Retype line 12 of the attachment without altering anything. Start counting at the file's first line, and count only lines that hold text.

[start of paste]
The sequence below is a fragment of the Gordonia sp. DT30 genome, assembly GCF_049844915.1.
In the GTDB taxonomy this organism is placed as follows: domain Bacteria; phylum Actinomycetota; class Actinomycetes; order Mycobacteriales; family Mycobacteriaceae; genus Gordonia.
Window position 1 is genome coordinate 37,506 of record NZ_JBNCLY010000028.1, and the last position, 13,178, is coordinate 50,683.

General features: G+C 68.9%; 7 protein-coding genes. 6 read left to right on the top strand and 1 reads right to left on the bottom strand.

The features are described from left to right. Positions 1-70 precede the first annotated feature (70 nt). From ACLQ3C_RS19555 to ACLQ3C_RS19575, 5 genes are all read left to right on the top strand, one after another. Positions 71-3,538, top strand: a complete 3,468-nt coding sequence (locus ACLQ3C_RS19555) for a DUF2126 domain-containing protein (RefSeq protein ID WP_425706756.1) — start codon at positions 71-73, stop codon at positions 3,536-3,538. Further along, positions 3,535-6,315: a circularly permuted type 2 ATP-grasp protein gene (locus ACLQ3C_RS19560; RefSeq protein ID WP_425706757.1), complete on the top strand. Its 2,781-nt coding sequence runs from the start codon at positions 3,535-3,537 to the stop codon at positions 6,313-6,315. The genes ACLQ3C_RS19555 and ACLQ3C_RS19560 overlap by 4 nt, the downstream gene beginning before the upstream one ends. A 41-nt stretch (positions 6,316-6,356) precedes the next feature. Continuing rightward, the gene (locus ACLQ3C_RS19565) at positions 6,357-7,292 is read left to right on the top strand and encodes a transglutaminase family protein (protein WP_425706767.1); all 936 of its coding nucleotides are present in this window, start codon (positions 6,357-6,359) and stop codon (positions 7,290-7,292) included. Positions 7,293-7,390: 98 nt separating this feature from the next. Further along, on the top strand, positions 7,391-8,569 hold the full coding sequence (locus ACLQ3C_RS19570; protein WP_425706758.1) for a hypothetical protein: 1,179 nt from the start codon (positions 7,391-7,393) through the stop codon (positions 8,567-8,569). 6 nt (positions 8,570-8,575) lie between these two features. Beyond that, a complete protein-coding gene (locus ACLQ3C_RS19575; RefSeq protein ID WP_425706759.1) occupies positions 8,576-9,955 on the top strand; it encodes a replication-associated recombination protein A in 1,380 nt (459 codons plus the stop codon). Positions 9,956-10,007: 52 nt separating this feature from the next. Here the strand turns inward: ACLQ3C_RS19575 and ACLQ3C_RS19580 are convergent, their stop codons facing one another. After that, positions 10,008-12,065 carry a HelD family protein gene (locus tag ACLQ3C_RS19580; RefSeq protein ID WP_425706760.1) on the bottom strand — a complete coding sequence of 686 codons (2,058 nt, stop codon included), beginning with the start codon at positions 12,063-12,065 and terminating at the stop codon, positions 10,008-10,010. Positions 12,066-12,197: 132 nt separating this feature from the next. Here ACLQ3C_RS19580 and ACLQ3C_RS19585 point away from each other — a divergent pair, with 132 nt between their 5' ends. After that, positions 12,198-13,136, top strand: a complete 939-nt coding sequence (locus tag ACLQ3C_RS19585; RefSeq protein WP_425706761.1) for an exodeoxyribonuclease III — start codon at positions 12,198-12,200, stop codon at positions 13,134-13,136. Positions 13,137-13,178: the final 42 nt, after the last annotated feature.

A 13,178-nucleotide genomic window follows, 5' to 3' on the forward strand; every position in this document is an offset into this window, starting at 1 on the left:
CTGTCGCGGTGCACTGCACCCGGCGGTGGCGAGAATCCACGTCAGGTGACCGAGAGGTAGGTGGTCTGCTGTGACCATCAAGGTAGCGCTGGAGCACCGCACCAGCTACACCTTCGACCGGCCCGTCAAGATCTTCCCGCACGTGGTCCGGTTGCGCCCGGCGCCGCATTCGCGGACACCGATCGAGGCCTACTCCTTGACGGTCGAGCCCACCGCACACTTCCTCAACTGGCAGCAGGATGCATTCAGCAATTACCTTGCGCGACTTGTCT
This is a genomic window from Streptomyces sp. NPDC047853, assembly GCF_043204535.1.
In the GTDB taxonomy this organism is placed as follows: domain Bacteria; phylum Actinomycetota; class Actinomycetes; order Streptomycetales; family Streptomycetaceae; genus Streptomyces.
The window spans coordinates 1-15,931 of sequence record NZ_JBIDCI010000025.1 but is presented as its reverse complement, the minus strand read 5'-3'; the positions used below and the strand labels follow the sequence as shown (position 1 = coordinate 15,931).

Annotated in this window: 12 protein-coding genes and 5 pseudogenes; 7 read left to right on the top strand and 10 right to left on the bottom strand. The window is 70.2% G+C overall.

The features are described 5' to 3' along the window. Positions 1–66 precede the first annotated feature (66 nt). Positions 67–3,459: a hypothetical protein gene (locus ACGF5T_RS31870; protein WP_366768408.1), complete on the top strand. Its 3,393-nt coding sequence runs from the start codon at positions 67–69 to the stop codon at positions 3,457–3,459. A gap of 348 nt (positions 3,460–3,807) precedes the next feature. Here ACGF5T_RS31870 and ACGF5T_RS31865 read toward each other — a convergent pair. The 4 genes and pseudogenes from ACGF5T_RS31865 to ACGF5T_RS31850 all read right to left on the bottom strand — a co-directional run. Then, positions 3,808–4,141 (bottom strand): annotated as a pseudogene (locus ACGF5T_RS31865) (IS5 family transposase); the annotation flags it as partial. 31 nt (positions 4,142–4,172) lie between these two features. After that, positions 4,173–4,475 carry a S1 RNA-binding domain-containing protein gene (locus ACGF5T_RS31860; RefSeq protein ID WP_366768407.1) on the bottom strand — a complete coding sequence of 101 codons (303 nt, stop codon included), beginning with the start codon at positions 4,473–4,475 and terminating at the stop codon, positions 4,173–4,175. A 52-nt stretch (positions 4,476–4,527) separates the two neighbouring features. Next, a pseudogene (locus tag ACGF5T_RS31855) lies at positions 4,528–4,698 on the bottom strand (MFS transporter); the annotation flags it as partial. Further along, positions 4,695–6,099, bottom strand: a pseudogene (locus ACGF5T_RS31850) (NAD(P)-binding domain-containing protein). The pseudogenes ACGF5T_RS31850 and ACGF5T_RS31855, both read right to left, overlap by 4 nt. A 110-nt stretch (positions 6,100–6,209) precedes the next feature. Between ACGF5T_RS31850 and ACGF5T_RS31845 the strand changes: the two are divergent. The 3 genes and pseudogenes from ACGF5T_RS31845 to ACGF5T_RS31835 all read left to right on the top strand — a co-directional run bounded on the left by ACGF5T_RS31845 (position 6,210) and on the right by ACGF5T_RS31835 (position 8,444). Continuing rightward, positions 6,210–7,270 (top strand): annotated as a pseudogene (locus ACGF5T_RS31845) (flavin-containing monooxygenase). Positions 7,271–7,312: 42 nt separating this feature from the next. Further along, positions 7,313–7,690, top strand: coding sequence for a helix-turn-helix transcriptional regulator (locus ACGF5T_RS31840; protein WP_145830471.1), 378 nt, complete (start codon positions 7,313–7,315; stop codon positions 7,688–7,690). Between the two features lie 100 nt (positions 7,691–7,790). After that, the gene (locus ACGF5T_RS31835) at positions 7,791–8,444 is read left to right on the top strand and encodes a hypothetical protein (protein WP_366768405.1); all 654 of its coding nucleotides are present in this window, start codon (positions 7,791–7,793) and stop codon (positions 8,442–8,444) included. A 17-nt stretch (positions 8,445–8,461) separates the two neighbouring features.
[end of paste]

The features are described 5' to 3' along the window. Positions 1–66 precede the first annotated feature (66 nt). Positions 67–3,459: a hypothetical protein gene (locus ACGF5T_RS31870; protein WP_366768408.1), complete on the top strand. Its 3,393-nt coding sequence runs from the start codon at positions 67–69 to the stop codon at positions 3,457–3,459. A gap of 348 nt (positions 3,460–3,807) precedes the next feature. Here ACGF5T_RS31870 and ACGF5T_RS31865 read toward each other — a convergent pair. The 4 genes and pseudogenes from ACGF5T_RS31865 to ACGF5T_RS31850 all read right to left on the bottom strand — a co-directional run. Then, positions 3,808–4,141 (bottom strand): annotated as a pseudogene (locus ACGF5T_RS31865) (IS5 family transposase); the annotation flags it as partial. 31 nt (positions 4,142–4,172) lie between these two features. After that, positions 4,173–4,475 carry a S1 RNA-binding domain-containing protein gene (locus ACGF5T_RS31860; RefSeq protein ID WP_366768407.1) on the bottom strand — a complete coding sequence of 101 codons (303 nt, stop codon included), beginning with the start codon at positions 4,473–4,475 and terminating at the stop codon, positions 4,173–4,175. A 52-nt stretch (positions 4,476–4,527) separates the two neighbouring features. Next, a pseudogene (locus tag ACGF5T_RS31855) lies at positions 4,528–4,698 on the bottom strand (MFS transporter); the annotation flags it as partial. Further along, positions 4,695–6,099, bottom strand: a pseudogene (locus ACGF5T_RS31850) (NAD(P)-binding domain-containing protein). The pseudogenes ACGF5T_RS31850 and ACGF5T_RS31855, both read right to left, overlap by 4 nt. A 110-nt stretch (positions 6,100–6,209) precedes the next feature. Between ACGF5T_RS31850 and ACGF5T_RS31845 the strand changes: the two are divergent. The 3 genes and pseudogenes from ACGF5T_RS31845 to ACGF5T_RS31835 all read left to right on the top strand — a co-directional run bounded on the left by ACGF5T_RS31845 (position 6,210) and on the right by ACGF5T_RS31835 (position 8,444). Continuing rightward, positions 6,210–7,270 (top strand): annotated as a pseudogene (locus ACGF5T_RS31845) (flavin-containing monooxygenase). Positions 7,271–7,312: 42 nt separating this feature from the next. Further along, positions 7,313–7,690, top strand: coding sequence for a helix-turn-helix transcriptional regulator (locus ACGF5T_RS31840; protein WP_145830471.1), 378 nt, complete (start codon positions 7,313–7,315; stop codon positions 7,688–7,690). Between the two features lie 100 nt (positions 7,691–7,790). After that, the gene (locus ACGF5T_RS31835) at positions 7,791–8,444 is read left to right on the top strand and encodes a hypothetical protein (protein WP_366768405.1); all 654 of its coding nucleotides are present in this window, start codon (positions 7,791–7,793) and stop codon (positions 8,442–8,444) included. A 17-nt stretch (positions 8,445–8,461) separates the two neighbouring features.